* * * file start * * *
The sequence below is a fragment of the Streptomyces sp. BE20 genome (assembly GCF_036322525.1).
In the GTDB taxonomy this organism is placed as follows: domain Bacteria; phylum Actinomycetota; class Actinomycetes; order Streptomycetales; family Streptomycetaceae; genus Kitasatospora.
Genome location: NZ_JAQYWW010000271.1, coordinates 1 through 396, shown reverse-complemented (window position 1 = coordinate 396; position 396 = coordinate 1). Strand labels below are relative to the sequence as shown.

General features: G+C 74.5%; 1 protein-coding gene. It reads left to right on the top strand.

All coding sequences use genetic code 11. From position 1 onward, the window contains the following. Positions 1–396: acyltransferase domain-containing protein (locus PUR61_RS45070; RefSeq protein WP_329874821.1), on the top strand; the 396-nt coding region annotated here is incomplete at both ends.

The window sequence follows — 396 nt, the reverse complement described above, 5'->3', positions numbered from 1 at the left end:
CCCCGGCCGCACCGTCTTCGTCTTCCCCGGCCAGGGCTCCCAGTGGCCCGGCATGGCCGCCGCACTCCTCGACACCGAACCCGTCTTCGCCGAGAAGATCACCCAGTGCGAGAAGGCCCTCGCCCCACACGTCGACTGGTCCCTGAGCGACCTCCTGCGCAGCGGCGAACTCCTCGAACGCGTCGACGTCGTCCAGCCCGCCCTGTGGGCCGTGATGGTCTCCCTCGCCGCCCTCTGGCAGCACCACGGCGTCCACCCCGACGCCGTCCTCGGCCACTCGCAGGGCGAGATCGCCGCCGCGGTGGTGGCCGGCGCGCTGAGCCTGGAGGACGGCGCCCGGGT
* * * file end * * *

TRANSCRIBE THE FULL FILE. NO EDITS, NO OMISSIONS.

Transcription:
The sequence below is a fragment of the Streptomyces sp. BE20 genome (assembly GCF_036322525.1).
In the GTDB taxonomy this organism is placed as follows: domain Bacteria; phylum Actinomycetota; class Actinomycetes; order Streptomycetales; family Streptomycetaceae; genus Kitasatospora.
Genome location: NZ_JAQYWW010000271.1, coordinates 1 through 396, shown reverse-complemented (window position 1 = coordinate 396; position 396 = coordinate 1). Strand labels below are relative to the sequence as shown.

General features: G+C 74.5%; 1 protein-coding gene. It reads left to right on the top strand.

All coding sequences use genetic code 11. From position 1 onward, the window contains the following. Positions 1–396: acyltransferase domain-containing protein (locus PUR61_RS45070; RefSeq protein WP_329874821.1), on the top strand; the 396-nt coding region annotated here is incomplete at both ends.

The window sequence follows — 396 nt, the reverse complement described above, 5'->3', positions numbered from 1 at the left end:
CCCCGGCCGCACCGTCTTCGTCTTCCCCGGCCAGGGCTCCCAGTGGCCCGGCATGGCCGCCGCACTCCTCGACACCGAACCCGTCTTCGCCGAGAAGATCACCCAGTGCGAGAAGGCCCTCGCCCCACACGTCGACTGGTCCCTGAGCGACCTCCTGCGCAGCGGCGAACTCCTCGAACGCGTCGACGTCGTCCAGCCCGCCCTGTGGGCCGTGATGGTCTCCCTCGCCGCCCTCTGGCAGCACCACGGCGTCCACCCCGACGCCGTCCTCGGCCACTCGCAGGGCGAGATCGCCGCCGCGGTGGTGGCCGGCGCGCTGAGCCTGGAGGACGGCGCCCGGGT